Royal outfits to go on show

Royal outfits to go on show

A new exhibition exploring the fashions worn by successive generations of women in the Royal Family will open at the Fashion Museum Bath on 3 February 2018 and run until 28 April 2019.

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Royal Women will be a ‘family tree’ exhibition looking at the clothes worn by Queen Alexandra, Queen Mary, Queen Elizabeth The Queen Mother, and Princess Margaret.

Wives and daughters, sisters and mothers; none of them were regnant yet they all played a key role in the British monarchy. The exhibition will examine their sartorial lives, looking at each woman’s unique style, the role they played within the monarchy and how that was reflected in their choice of dress.

The exhibition will feature exquisite items of dress from the Fashion Museum collection, as well as a major loan from the Royal Collection, generously lent by Her Majesty The Queen.

The exhibition curator, Elly Summers, said: “The Fashion Museum is one of the world’s great museum collections of historical fashionable dress and we are immensely fortunate that amongst its treasures it includes dress belonging to members of the Royal Family; we are equally fortunate in the loan of key pieces from the Royal Collection.”

Each of the royal women featured in the exhibition had their own unique style:

Her Majesty Queen Alexandra

1 December 1844 – 20 November 1925

Queen Alexandra was a fashion icon, whose look was quite different from that of her mother-in-law, Queen Victoria. She set a trend for chokers and high necklines and was well known for her elegant, tailored daywear.  

Her Majesty Queen Mary

26 May 1867 – 24 March 1953

An imposing, statuesque figure, Mary was the embodiment of royalty. Her role was to be a steadying influence, reassuring the British public during difficult times, including the First World War, and her dress style reflected this. Mary’s style stayed constant through dramatic changes in fashions during the first half of the 20th century. Impeccably dressed, for eveningwear she wore heavily beaded gowns and for day she wore tailored suits and large toque hats.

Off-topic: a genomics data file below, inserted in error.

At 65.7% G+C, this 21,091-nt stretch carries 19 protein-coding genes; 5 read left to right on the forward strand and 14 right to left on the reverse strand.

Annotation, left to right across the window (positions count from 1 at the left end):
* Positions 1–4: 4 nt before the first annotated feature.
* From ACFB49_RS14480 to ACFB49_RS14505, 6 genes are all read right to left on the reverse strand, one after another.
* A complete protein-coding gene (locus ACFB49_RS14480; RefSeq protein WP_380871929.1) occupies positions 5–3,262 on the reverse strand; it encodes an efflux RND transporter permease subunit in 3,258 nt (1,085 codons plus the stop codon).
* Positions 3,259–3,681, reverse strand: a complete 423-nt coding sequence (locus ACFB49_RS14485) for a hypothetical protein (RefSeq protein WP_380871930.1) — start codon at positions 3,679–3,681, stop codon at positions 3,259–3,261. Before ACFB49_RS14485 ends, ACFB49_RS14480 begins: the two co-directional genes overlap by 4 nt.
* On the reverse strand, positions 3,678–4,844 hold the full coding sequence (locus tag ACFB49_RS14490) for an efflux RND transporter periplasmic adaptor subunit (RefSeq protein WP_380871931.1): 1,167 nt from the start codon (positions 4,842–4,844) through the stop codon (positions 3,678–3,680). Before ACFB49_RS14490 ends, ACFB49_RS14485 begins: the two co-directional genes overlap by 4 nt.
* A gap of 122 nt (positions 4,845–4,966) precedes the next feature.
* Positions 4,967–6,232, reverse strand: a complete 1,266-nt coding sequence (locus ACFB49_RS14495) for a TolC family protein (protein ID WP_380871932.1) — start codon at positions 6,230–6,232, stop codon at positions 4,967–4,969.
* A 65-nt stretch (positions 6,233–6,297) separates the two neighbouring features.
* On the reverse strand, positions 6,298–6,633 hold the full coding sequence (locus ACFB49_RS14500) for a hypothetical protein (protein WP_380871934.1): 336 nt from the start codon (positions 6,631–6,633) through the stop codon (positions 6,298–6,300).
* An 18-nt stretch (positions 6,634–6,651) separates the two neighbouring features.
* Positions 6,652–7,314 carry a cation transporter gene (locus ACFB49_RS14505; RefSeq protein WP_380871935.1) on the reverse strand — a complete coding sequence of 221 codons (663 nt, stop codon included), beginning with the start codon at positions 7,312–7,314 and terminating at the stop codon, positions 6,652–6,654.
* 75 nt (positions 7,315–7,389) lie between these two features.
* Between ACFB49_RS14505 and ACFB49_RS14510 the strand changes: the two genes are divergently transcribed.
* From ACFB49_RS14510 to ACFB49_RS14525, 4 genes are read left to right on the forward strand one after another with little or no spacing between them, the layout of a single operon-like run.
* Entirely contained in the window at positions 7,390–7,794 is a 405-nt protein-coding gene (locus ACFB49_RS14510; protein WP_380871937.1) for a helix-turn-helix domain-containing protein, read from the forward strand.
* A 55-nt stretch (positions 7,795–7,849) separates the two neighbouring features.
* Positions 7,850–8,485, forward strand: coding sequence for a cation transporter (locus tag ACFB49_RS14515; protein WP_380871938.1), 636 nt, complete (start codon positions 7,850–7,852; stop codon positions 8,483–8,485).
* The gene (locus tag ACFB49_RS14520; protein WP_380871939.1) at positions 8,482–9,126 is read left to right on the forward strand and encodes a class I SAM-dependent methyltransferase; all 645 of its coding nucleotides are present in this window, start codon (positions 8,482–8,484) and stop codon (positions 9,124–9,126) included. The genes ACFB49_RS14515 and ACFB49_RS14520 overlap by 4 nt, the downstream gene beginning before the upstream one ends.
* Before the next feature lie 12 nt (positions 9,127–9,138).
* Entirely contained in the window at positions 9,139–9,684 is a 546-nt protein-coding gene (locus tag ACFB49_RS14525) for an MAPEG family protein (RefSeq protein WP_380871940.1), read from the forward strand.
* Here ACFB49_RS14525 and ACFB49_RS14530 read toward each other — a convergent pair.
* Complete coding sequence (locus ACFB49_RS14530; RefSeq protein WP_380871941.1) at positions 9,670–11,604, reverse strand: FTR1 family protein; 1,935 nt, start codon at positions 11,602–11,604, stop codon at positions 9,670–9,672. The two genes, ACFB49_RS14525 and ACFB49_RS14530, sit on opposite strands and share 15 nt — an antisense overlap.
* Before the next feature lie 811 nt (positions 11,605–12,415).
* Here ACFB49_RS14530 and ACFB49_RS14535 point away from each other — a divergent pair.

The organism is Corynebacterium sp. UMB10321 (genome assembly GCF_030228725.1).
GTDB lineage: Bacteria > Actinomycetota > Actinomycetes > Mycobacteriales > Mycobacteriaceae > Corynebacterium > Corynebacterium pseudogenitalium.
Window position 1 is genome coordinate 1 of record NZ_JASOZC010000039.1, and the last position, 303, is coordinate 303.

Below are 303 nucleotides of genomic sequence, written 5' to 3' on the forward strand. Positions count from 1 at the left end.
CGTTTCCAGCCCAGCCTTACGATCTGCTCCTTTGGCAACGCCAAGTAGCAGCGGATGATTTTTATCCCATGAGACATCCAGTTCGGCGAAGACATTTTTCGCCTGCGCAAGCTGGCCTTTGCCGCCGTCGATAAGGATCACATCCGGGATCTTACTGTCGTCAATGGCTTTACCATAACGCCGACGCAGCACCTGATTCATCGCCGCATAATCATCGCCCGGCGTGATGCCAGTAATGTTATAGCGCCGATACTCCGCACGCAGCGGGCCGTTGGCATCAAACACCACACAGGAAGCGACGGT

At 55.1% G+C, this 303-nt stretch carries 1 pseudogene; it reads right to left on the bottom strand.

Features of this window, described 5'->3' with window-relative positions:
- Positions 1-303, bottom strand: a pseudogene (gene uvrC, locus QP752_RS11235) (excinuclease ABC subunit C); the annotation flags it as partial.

Her Majesty Queen Elizabeth The Queen Mother

4 August 1900 – 30 March 2002

Elizabeth and King George VI were seen as the saviours of the monarchy and had to weather many crises, including the Second World War and the abdication of Edward VIII. Elizabeth related well to the public, and brought sparkle to the image of royal women in the post-war world, when it was much needed. Elizabeth loved fashion and took a keen interest in designs, fabrics and colours. Norman Hartnell designed much of what she wore – which included dramatic eveningwear and soft pastel coloured daywear that flattered her diminutive height.

Her Royal Highness Princess Margaret, Countess of Snowdon

21 August 1930 – 9 February 2002

Princess Margaret was glamorous and beautiful and was often photographed wherever she went. Unlike the reigning monarch, Margaret had more freedom to explore fashion, something she took great pleasure in. Many of her earlier outfits were designed by Hartnell, and she became a great patron of Christian Dior after she was introduced to his New Look collection in 1947.

Highlights of the exhibition include:

  • Tartan silk dress belonging to Alexandra, Princess of Wales (about 1870)

Made by Madame Elise, this stunning tartan dress was probably worn by Alexandra to a function at the Palace of Holyroodhouse, the official residence of the monarch in Scotland.

This exquisite dress has a great story, for it was part of the dispersed royal wardrobe. Following Alexandra’s death in 1925, many of her dresses were dispersed and even today the whereabouts of many remain a mystery. This colourful dress, now a treasured part of the Fashion Museum collection, was discovered in the 1930s in a high end ‘vintage’ shop called Baroque in Margaret Street in London, and from there made its way into the Fashion Museum collection.

  • Purple silk chiffon dress belonging to Alexandra, Princess of Wales (1910)

Made by Madame Doeuillet, of very fine, heavily embroidered silk chiffon, this dress was most likely unworn, perhaps having been discarded for mourning clothes on Edward VII’s death.

  • Dress and cape of gold lamé and turquoise cut velvet belonging to Queen Mary (1947)

Made by Hartnell and worn by Queen Mary to the wedding of Princess Elizabeth and Lieutenant Philip Mountbatten RN at Wesminster Abbey in 1947. This historic commission for Hartnell included not only designing the wedding dress for the Princess, but also the dresses for her eight bridesmaids and members of her family.

  • Grey silk satin ball gown worn by Queen Elizabeth The Queen Mother (1954)